Healthcare providers work tirelessly every day to protect the well-being of their patients, but an unsafe and inefficient work environment could result in unnecessary stress on healthcare staff. Creating a safe healthcare workplace is important to support the people who care for others. And now is a great time to assess your plan for preparing a safe healthcare work environment through a wide range of challenges.
The Centers for Disease Control (CDC), along with 3,000 local, regional, and national governments, as well as private and public health institutions, recognize September as National Preparedness Month. This is a good time for healthcare administrators to review their organization’s resources and reporting systems to effectively prepare for emergencies, ranging from man-made disasters to severe weather to virus outbreaks. Taking proactive steps to assess risk factors in an organization and early problem solving can help alleviate stress among healthcare professionals and ensure the organization is ready to respond to an emergency should it arise.
Centers for Medicare and Medicaid Services: Emergency Preparedness Rule
The Emergency Preparedness Rule is a set of regulations issued by the Centers for Medicare and Medicaid Services (CMS) requiring certain healthcare providers to take steps to prepare for natural and man-made disasters.
The Emergency Preparedness Rule requires organizations to develop emergency preparation programs following four key components:
- Risk assessment and emergency planning. Healthcare administrators should assess their organization annually, identify key risk factors, and address them within the emergency plan. For instance, healthcare organizations in an area at risk of tornados should create a corresponding response plan in their emergency preparation efforts.
- Communication plan. Healthcare organizations should have a clear plan for communication during an emergency. This should address multiple stakeholder groups such as healthcare providers, patients, and government agencies.
- Policies and procedures. Organizations should keep clear, specific emergency preparation and response policies. All employees need to understand their role in the event of an emergency.
- Training responders and testing the plan’s effectiveness. All emergency response plans should involve regular employee training and emergency drills to help ensure the plan will effectively address the situation.
The Emergency Preparedness Rule applies to organizations’ preparation for weather hazards, influenza and viruses, and other disasters that may impact healthcare spaces.
Occupational Safety and Health Administration: Emergency Preparedness and Response
The Occupational Safety and Health Administration (OSHA) requires most organizations to have an Emergency Action Plan and a Fire Prevention Plan to raise employee awareness of the hazards that correspond to different crises and to instruct employees on how to respond. OSHA defines a workplace emergency as any event that “threatens workers, customers, or the public, disrupts or shuts down operations or causes physical or environmental damage.” Fostering a trusting relationship with your employees and confirming you understand applicable regulations before a crisis can help save time and avoid panic when an incident occurs. Stericycle’s Steri-SafeTM program offers customers emergency preparedness plan templates and a safety plan builder, a step-by-step guide to creating your plans.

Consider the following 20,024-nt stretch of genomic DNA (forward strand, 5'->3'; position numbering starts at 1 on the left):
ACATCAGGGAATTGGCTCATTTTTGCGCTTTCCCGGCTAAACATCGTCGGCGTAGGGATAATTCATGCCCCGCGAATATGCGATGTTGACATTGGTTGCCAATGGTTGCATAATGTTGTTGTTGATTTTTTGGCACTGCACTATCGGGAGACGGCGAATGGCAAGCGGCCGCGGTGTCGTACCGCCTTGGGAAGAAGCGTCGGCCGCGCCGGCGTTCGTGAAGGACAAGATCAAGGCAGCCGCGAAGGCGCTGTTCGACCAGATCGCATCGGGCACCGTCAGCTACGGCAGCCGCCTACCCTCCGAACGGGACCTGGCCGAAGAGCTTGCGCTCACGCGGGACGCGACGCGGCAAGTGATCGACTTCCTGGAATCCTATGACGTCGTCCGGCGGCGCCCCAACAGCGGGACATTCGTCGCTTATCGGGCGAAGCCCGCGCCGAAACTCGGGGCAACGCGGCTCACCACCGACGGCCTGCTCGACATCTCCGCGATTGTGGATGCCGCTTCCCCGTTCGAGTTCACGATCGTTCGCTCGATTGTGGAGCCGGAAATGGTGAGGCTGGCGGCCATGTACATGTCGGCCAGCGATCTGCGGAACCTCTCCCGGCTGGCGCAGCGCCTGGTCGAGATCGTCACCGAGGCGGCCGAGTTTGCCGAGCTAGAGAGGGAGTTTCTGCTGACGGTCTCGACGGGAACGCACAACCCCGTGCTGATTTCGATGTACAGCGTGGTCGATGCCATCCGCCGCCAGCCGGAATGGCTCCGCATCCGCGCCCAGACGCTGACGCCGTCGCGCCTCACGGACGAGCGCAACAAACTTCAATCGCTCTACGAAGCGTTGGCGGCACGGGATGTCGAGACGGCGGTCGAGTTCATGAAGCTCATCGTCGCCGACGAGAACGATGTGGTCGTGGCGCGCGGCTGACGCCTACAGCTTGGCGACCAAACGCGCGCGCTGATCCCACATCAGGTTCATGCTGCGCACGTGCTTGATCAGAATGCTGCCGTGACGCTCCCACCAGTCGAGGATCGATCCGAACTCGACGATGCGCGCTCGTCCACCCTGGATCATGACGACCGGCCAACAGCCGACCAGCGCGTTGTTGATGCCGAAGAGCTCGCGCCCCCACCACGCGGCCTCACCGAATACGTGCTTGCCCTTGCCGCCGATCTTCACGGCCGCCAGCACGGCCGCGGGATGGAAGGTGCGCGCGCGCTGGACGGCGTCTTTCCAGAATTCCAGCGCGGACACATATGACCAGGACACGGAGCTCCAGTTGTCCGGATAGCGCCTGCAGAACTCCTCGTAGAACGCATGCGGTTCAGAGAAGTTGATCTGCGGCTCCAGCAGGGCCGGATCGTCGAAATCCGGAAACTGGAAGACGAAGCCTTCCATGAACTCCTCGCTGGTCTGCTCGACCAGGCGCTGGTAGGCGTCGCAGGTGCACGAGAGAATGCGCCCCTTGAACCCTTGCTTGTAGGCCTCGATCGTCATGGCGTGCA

Helpful Resources: Premade Toolkits
The Center for Preparedness and Response posts a digital toolkit that demonstrates how to disperse information among employees. Healthcare administrators can customize the template to fit the company’s standards and current resources.
Though situations may vary in damage, urgency, and resources, there are some consistent criteria for when to notify responders. To remain adaptable for any emergency, leaders should learn when and how to report to first responders and regulators in various scenarios.
Partner with Trusted and Reliable Vendors
One way to help prepare for and manage disasters and unexpected circumstances is to consult a trusted and reliable partner. Working with a service provider, such as Stericycle, which has a nationwide footprint, a truck fleet, responsive team members, and open customer communication networks can aid healthcare organizations in working through problems and taking proactive steps. It is important to cultivate a strong network of providers, like Stericycle, which can deliver the necessary services for your emergency prevention and management.
How Stericycle Can Help Healthcare Facilities During Emergencies
Stericycle helps healthcare organizations prepare for how emergencies affect an increase in their medical waste. Our comprehensive services and robust nationwide infrastructure help healthcare facilities provide services during outbreaks, natural disasters, and other states of emergency such as Ebola, H1N1, Hurricane Katrina, and COVID-19. Stericycle helps prepare you to keep your customers and employees safe, even during unpredictable circumstances.
Learn more about how Stericycle can serve as a key partner to healthcare organizations during emergencies.